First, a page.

A Ball for ALL Kenya

750 mini balls to be donated to blind children in Kenya

One Big Project - Many Goals - Growing Up Blind In Kenya - Documentary Winter 2022

1 country

It is our first big campaign dedicated to donating 750 mini balls only to one country. There are 700 visually impaired pupils living in one city, learning within 2 schools. They have already heard about one the mini ball which unites the world, and can't wait to meet A Ball for All!

1 project

In 2021, A Ball for All has started making a documentary about 700 pupils growing up blind in Kenya. It is a unique documentary idea which increases public awareness of sight loss and low vision, showing untold stories of blindness in Kenya.

2 schools

A Ball for All chose 2 schools to visit, inspire and donate 750 mini balls to children with visual impairments. It is so important for blind children to find a hobby that brings them joy. They will able to play football together and learn so much every day.

700 pupils

A Ball for All would like to donate 750 balls, one ball to each blind child and 50 balls dedicated for schools. We are asking for your help to support our big project. Together we will improve and transform their lives.

Help them play Blind Football

Adopt a mini ball and donate it to one of the blind children from Kenya. We believe that together we can donate 750 mini football balls to Kenyan blind children in January 2022. We launched our fundraising website to raise money online, and we sincerely appreciate your support. Every donation matters; every donation counts. Each euro has enormous power and helps us to reach our goal. Below you can find our countdown with numbers of adopted balls. All updates are presented on our Facebook profile, so please follow us. Each donor will be listed (if wanted) at the end of OUR BIG PROJECT!



A few facts about visual impairment

Blindess in numbers

Worldwide, 285 million people are visually impaired; 39 million are blind and 246 million have low vision. An estimated 500 000 children become blind each year, but in developing countries up to 60% are thought to die within a year of becoming blind.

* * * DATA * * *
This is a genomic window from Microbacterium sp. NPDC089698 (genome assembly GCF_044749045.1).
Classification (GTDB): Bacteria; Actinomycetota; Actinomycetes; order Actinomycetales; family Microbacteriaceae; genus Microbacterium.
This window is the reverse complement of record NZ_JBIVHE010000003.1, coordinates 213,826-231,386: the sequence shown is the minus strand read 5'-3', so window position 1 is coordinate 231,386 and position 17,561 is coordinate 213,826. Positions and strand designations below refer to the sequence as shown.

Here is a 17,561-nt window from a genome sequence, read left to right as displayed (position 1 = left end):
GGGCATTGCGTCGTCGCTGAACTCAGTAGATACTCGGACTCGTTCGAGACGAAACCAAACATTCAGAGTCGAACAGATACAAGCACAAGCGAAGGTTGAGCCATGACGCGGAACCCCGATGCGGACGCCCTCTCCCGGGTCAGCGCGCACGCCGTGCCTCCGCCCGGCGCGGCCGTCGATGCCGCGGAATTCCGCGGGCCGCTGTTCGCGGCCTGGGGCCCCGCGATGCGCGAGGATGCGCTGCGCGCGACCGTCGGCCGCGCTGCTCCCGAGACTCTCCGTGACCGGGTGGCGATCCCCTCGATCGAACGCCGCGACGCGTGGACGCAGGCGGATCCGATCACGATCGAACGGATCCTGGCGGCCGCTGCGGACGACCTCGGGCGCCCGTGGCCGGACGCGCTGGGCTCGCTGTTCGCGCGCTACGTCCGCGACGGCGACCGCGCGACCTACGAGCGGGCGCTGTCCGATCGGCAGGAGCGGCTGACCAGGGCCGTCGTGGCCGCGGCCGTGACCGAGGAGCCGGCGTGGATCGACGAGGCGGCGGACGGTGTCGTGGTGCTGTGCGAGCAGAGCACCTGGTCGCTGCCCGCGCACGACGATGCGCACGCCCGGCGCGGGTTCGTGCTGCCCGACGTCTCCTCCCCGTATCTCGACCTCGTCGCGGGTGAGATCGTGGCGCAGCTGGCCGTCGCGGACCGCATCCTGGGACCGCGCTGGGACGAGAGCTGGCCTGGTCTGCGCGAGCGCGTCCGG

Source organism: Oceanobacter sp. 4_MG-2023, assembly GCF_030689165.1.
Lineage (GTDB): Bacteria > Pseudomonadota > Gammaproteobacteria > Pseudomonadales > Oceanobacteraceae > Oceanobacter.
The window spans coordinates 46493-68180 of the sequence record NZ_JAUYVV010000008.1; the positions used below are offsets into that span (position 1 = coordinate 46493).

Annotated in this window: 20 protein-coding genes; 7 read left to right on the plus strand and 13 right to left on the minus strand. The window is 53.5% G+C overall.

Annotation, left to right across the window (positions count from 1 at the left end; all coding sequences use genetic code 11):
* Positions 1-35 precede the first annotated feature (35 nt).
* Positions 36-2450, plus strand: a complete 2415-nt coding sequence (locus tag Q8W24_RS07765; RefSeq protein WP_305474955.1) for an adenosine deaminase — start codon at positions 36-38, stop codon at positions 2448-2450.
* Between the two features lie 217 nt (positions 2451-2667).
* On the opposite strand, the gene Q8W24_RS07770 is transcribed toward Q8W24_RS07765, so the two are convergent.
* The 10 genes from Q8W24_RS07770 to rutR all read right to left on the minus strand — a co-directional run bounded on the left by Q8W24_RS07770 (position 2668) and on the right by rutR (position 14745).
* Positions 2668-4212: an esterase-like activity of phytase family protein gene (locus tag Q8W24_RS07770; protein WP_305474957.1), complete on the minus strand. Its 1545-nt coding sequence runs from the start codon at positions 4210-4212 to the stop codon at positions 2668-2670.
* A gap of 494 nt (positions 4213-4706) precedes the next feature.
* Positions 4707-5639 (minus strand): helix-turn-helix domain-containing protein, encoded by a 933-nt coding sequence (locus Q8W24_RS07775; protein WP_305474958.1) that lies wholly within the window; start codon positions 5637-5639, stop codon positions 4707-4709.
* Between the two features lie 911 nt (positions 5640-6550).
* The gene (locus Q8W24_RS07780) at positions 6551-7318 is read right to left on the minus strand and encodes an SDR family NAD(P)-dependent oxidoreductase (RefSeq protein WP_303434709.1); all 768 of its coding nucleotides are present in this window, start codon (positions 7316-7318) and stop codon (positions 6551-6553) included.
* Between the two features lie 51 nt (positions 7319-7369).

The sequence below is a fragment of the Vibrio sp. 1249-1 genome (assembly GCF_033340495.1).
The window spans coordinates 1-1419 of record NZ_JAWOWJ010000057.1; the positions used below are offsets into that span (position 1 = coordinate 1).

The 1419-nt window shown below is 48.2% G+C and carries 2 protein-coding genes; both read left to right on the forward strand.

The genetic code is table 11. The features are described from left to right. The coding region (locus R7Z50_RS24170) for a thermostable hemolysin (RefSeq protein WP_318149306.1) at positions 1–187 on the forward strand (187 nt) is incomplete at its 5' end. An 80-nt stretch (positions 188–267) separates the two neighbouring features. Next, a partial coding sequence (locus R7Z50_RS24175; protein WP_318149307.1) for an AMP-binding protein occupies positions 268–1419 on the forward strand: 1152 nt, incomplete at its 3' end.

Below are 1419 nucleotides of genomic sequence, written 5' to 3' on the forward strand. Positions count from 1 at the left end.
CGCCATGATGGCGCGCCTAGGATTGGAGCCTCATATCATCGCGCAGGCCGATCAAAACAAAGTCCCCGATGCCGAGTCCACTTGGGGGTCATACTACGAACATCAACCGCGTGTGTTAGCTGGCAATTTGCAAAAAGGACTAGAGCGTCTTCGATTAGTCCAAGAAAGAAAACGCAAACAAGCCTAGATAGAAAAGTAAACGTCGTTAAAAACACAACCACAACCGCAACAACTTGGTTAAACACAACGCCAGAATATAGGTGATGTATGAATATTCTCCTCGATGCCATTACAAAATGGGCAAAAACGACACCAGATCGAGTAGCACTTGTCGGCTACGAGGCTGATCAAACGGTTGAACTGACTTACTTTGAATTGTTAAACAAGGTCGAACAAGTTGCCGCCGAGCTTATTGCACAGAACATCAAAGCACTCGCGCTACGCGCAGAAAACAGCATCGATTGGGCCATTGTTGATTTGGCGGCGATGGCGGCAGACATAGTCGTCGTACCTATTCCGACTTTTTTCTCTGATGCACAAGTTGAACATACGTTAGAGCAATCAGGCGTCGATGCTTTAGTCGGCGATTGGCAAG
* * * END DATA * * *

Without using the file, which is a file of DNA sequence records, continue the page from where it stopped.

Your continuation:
How blindness starts

Some people have been completely blind since birth, while others may have dealt with a slowly declining vision for decades. The millions of people who are blind or visually impaired all possess varying degrees of sight and have vastly different needs and abilities related to their sight loss.

Guide dog

Only 1-2% of visually impaired use a guide dog even though the majority of dogs are provided free of charge. These service animals are carefully trained to lead their owners around other people and obstacles. The first guide dog was issued in 1916 to a blinded veteran, Paul Feyen.

White cane

James Biggs of Bristol claimed to have invented the white cane in 1921. After an accident claimed his sight, the artist had to readjust to his environment. Feeling threatened by increased motor vehicle traffic around his home, Biggs decided to paint his walking stick white to make himself more visible to motorists.


Being diagnosed as blind or partially sighted does not mean that a a person has to give up on sports. In fact, there are many sports which have been adapted for those who are blind or partially sighted, as well as entirely new sports only open to people with a sight condition.

Famous Blind People

Andrea Bocelli has been completely blind at age 12, one of the most successful musicians of all time. On May 25, 2001, Erik Weihenmayer became the first blind person to reach the summit of Mount Everest. Marla Runyan is the first legally blind athlete to compete in the Olympics. Trischa Zorn, blind since birth, has won 55 medals, making her the most successful athlete in the history of the Paralympic Games.